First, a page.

It seems that recalls have become so commonplace they are just another inconvenience in our day-to-day living. Over the years SUV rollovers, faulty gears, engine problems, and other defects, both major and minor seem to be in the news on a regular basis. So far, as of June 2008 auto recalls include Polaris ATVs, Volkswagon Passat, Passat Wagon and Tiguan 2008-2009, 2000-2002 Chevrolet Blazers, 2000-2001 GMC Jimmy, 2000 Oldsmobile Bravada SUVs, and Fleetwood Jamboree and Tioga Motor Homes. 2007, known as the year of the recall due to toy and pet food recalls, also had a number of major vehicle recalls12. Recalls shouldn’t have to be such a large fact of life, but they are. If it’s any solace, just imagine the problems consumers would face if there were no regulations.

If you want to contact the US National Highway Traffic Safety Administration you can call the NHTSA DOT Vehicle Safety Hotline at 1-888-327-4236.

National Highway Traffic Safety Administration (NHTSA)

400 Seventh St. SW
Washington, D.C. 20590
Phone: (888) 327-4236

NHTSA maintains a recalls and defects database at http://www-odi.nhtsa.dot.gov/ where consumers can read about recalls, file complaints and access other related information.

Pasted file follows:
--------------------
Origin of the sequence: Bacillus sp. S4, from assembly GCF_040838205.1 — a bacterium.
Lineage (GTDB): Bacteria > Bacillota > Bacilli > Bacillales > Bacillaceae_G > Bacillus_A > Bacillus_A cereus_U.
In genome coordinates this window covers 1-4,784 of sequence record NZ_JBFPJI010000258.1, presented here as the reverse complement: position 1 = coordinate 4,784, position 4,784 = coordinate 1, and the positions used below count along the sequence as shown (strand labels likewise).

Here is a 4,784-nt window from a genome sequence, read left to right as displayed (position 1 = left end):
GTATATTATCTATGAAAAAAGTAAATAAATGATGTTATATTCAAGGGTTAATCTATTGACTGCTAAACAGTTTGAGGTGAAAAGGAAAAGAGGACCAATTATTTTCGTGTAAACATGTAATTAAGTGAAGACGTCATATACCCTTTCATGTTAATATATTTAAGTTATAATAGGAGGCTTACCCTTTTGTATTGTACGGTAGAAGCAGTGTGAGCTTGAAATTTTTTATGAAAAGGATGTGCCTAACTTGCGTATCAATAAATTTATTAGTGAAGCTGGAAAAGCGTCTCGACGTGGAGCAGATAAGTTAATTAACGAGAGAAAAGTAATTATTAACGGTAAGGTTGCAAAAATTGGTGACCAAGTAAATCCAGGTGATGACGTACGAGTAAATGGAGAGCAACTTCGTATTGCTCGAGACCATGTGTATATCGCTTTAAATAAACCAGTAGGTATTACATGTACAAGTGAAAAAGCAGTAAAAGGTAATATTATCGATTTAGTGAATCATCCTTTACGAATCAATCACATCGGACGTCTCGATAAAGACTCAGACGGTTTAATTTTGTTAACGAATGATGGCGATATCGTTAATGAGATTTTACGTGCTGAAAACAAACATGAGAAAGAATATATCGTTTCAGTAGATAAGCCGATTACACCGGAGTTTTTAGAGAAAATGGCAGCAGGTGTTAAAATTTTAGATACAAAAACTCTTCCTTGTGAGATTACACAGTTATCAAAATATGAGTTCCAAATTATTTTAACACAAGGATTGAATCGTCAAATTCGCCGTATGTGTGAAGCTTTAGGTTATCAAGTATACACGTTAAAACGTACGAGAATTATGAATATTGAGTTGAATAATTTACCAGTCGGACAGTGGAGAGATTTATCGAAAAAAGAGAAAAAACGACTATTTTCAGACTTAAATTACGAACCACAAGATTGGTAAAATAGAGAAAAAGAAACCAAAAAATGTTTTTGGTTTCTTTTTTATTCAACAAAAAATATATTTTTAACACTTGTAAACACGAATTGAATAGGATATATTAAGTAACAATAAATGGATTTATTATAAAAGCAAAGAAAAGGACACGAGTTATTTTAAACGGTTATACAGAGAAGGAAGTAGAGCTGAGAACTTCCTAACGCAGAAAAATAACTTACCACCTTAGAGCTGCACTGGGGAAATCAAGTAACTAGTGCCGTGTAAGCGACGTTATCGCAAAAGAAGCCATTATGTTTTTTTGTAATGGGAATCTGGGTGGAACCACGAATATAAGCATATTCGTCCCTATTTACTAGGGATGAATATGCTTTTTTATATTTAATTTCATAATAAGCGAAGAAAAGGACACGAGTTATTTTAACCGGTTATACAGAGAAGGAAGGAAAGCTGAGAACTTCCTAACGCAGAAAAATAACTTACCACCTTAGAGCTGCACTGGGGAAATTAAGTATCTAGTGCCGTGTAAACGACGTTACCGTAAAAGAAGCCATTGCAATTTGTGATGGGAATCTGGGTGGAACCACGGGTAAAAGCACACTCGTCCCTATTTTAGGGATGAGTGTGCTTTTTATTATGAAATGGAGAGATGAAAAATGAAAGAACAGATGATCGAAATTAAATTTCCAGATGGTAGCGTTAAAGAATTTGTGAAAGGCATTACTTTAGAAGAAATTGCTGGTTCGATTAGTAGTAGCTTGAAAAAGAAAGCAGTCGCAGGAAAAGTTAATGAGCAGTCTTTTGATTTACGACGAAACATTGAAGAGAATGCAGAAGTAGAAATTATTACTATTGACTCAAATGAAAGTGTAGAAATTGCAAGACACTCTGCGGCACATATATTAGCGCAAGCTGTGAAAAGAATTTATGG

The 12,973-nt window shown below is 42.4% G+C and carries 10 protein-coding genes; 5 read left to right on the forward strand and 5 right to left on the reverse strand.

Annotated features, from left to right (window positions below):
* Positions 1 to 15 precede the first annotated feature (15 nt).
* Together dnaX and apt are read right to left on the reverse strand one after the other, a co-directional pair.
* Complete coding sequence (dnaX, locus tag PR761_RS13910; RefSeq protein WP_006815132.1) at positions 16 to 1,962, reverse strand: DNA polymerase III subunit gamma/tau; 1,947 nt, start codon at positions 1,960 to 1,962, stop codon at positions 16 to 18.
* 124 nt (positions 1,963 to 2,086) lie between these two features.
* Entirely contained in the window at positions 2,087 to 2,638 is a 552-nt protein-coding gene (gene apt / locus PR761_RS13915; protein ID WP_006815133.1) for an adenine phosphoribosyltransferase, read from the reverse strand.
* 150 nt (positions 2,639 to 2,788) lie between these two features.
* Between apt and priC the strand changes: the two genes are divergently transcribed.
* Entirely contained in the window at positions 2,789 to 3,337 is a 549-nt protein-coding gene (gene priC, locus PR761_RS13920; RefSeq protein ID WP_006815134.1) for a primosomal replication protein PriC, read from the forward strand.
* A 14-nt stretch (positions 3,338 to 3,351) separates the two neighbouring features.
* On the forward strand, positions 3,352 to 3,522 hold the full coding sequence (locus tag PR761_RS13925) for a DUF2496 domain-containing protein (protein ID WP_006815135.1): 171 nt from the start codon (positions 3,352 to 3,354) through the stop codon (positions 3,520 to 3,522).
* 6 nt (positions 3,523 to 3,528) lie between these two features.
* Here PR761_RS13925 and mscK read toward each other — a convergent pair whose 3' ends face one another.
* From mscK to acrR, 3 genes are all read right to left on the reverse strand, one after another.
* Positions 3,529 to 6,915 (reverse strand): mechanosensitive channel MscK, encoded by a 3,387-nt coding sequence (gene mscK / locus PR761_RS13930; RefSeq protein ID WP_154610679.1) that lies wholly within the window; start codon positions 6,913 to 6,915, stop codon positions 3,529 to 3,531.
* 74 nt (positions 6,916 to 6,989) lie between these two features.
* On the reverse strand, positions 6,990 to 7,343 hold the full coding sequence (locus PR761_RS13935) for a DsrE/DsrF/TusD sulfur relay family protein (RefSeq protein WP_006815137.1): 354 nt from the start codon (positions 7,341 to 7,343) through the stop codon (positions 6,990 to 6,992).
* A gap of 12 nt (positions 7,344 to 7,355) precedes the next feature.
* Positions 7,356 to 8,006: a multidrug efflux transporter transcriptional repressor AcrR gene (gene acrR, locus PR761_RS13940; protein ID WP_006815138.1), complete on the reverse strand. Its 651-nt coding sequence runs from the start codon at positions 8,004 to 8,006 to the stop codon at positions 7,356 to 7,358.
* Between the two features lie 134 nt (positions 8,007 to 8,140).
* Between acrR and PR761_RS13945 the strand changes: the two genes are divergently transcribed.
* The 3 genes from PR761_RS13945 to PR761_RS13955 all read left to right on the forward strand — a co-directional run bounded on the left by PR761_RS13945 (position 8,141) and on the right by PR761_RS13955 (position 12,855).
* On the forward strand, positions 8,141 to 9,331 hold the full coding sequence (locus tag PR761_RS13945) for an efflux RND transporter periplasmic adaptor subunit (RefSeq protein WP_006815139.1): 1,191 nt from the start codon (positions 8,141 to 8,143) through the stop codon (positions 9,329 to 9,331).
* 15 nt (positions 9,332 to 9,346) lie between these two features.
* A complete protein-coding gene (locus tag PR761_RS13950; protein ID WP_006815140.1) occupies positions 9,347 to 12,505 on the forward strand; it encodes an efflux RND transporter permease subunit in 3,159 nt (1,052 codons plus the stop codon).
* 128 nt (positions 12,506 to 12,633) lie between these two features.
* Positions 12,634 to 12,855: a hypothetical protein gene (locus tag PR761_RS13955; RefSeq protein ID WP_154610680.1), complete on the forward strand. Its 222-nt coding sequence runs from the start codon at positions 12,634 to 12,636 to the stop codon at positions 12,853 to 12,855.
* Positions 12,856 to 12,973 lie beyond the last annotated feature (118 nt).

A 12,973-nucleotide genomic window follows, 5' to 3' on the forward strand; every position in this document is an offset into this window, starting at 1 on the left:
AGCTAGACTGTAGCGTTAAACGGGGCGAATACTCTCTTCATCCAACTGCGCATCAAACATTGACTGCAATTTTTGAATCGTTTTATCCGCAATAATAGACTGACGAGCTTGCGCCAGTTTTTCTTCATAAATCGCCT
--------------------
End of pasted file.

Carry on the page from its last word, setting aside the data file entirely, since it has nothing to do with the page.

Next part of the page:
Office of Defects Investigations/CRD
1200 New Jersey Ave SE
Washington, DC 20590

For more information about recalls and locating the right agency go to http://www.usrecallnews.com/2008/03/adverse-event-reporting-and-contact-information.html

1 National Acadamy of Sciences: http://www.nap.edu/openbook.php?record_id=9978&page=5
2 EMS at NHTSA: http://www.ems.gov/portal/site/ems/menuitem.5149822b03938f65a8de25f076ac8789/?vgnextoid=782a10d898318110VgnVCM1000002fd17898RCRD
3 Unsafe at Any Speed: http://en.wikipedia.org/wiki/Unsafe_at_Any_Speed
4 Highway Safety Act: http://www.enotes.com/major-acts-congress/highway-safety-act
5 EMS: http://www.ems.gov/portal/site/ems/menuitem.5149822b03938f65a8de25f076ac8789/?vgnextoid=782a10d898318110VgnVCM1000002fd17898RCRD
6 Highway Safety Act of 1966: http://www.answers.com/topic/highway-safety-act-of-1966?cat=biz-fin
7 NHTSA: www.nhtsa.dot.gov
8 NHTSA Wikipedia Citation: http://en.wikipedia.org/wiki/National_Highway_Traffic_Safety_Administration#cite_note-0
9 NHTSA Wikipedia: http://en.wikipedia.org/wiki/National_Highway_Traffic_Safety_Administration
10 ECE: http://en.wikipedia.org/wiki/ECE_Regulations
11 NHTSA History: http://en.wikipedia.org/wiki/National_Highway_Traffic_Safety_Administration#History
12 Top 10 Auto Recalls: http://www.usrecallnews.com/2008/05/top-ten-auto-recalls-of-2007.html

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Michelle Boyer is a contract writer who has provided US Recall News with some great information about the history of our national governmental agencies tasked with issuing official recalls.

2 thoughts on “History of US National Highway Traffic Safety Administration NHTSA

  1. Hi!

    I’m the original owner, never been notify about recalls for my car, how can I get some help to get my car check? My car is running, but may have issues related to the recalls. Is the maker still have the responsibilty fix the the recall issues?